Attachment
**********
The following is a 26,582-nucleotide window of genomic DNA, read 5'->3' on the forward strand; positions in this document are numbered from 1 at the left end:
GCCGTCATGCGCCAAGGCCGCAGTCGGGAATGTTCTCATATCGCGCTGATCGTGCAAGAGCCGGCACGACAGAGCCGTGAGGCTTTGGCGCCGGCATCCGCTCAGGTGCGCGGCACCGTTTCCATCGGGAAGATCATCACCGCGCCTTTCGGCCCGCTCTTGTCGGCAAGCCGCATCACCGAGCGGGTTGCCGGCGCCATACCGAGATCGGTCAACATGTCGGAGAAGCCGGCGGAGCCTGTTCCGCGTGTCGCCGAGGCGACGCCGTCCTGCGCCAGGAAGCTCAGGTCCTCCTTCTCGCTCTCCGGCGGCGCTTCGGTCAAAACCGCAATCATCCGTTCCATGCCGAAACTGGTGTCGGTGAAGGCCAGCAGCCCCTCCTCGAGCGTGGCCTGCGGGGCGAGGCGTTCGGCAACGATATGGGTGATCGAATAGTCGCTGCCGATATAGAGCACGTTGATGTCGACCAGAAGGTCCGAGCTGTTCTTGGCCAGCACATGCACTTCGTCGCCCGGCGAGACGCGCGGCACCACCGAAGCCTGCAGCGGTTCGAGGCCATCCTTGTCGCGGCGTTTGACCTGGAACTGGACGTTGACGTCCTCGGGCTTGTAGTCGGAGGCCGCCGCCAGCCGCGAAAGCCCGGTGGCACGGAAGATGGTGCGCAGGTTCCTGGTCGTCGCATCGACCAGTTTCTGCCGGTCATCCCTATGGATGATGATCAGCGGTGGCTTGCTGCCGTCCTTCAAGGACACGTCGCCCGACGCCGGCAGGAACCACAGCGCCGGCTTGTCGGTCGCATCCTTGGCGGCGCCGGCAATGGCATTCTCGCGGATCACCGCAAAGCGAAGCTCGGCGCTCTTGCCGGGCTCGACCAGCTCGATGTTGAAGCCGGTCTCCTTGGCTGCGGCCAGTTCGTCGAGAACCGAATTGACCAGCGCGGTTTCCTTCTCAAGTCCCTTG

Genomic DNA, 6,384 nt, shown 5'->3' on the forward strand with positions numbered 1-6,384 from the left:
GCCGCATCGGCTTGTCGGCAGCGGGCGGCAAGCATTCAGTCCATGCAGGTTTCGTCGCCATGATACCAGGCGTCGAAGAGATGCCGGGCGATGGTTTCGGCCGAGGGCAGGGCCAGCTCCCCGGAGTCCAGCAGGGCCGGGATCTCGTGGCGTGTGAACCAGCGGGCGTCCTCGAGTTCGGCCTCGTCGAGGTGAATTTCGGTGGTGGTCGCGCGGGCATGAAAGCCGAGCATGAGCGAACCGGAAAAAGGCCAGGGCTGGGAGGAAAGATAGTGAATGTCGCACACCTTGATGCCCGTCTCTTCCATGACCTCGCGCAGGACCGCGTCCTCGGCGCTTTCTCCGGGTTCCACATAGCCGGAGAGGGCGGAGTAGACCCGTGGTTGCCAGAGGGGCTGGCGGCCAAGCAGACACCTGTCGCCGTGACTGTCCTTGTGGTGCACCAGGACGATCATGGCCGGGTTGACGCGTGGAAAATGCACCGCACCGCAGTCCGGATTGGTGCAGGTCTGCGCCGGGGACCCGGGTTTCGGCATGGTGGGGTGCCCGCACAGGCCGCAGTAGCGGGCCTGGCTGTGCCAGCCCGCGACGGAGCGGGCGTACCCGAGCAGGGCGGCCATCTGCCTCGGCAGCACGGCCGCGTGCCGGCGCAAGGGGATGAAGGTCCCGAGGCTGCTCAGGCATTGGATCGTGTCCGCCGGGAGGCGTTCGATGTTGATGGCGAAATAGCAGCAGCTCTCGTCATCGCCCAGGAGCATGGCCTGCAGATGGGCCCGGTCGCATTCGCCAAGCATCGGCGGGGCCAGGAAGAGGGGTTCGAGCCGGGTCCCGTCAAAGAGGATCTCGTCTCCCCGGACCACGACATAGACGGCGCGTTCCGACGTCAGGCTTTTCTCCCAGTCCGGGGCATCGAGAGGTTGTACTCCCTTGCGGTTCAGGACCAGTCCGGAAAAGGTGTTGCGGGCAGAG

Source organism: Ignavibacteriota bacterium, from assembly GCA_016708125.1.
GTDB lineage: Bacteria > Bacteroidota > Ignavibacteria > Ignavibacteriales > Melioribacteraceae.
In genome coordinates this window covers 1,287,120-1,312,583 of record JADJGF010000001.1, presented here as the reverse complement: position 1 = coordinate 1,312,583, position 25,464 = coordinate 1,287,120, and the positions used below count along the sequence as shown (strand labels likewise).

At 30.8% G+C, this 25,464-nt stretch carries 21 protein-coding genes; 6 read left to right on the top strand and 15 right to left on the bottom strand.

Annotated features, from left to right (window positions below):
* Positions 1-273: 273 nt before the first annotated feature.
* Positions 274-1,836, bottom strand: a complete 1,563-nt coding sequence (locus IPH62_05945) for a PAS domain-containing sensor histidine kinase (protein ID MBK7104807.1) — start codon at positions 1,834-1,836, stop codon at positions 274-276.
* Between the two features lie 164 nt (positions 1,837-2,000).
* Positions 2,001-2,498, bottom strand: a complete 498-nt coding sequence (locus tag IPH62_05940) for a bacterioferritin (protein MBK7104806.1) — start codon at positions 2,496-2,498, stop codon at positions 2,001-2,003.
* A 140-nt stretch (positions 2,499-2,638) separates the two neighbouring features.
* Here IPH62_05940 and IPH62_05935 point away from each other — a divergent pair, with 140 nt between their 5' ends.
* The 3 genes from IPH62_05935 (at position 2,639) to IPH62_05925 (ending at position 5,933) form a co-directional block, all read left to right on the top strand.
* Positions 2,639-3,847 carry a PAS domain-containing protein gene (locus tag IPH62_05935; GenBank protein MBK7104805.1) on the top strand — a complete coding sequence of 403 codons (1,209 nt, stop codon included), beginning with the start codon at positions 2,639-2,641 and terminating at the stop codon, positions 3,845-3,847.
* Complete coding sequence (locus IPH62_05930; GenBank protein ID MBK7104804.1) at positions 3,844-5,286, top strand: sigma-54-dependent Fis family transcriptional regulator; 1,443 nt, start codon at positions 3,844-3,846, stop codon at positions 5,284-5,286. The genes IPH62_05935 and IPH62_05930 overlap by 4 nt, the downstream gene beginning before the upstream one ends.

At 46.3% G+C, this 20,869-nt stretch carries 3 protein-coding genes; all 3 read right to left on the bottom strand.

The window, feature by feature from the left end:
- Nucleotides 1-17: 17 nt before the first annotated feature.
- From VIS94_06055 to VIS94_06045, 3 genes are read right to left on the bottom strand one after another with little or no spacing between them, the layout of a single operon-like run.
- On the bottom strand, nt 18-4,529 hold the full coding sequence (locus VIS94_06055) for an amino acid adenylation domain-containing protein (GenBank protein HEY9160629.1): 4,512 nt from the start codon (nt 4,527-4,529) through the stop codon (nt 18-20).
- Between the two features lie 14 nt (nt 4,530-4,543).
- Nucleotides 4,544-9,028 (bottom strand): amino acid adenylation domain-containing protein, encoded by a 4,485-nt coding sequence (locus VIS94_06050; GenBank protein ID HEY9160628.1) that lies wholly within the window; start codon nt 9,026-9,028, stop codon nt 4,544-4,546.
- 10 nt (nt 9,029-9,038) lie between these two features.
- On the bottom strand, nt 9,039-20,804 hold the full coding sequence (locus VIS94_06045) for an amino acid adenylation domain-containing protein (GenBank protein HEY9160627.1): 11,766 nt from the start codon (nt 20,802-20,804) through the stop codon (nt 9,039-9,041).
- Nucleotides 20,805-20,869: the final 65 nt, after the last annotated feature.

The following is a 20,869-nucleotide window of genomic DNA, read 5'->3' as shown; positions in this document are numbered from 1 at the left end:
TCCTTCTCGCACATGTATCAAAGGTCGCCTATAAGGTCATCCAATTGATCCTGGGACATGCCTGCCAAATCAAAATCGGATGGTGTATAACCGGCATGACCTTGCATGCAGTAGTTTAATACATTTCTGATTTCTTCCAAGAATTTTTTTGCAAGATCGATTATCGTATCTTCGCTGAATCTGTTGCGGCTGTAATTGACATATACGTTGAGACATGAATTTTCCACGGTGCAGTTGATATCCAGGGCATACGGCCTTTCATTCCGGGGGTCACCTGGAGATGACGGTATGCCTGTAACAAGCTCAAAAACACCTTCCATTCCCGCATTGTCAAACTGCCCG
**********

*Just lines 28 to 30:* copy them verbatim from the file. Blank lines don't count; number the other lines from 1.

- Nucleotides 20,805-20,869: the final 65 nt, after the last annotated feature.

The following is a 20,869-nucleotide window of genomic DNA, read 5'->3' as shown; positions in this document are numbered from 1 at the left end:
TCCTTCTCGCACATGTATCAAAGGTCGCCTATAAGGTCATCCAATTGATCCTGGGACATGCCTGCCAAATCAAAATCGGATGGTGTATAACCGGCATGACCTTGCATGCAGTAGTTTAATACATTTCTGATTTCTTCCAAGAATTTTTTTGCAAGATCGATTATCGTATCTTCGCTGAATCTGTTGCGGCTGTAATTGACATATACGTTGAGACATGAATTTTCCACGGTGCAGTTGATATCCAGGGCATACGGCCTTTCATTCCGGGGGTCACCTGGAGATGACGGTATGCCTGTAACAAGCTCAAAAACACCTTCCATTCCCGCATTGTCAAACTGCCCG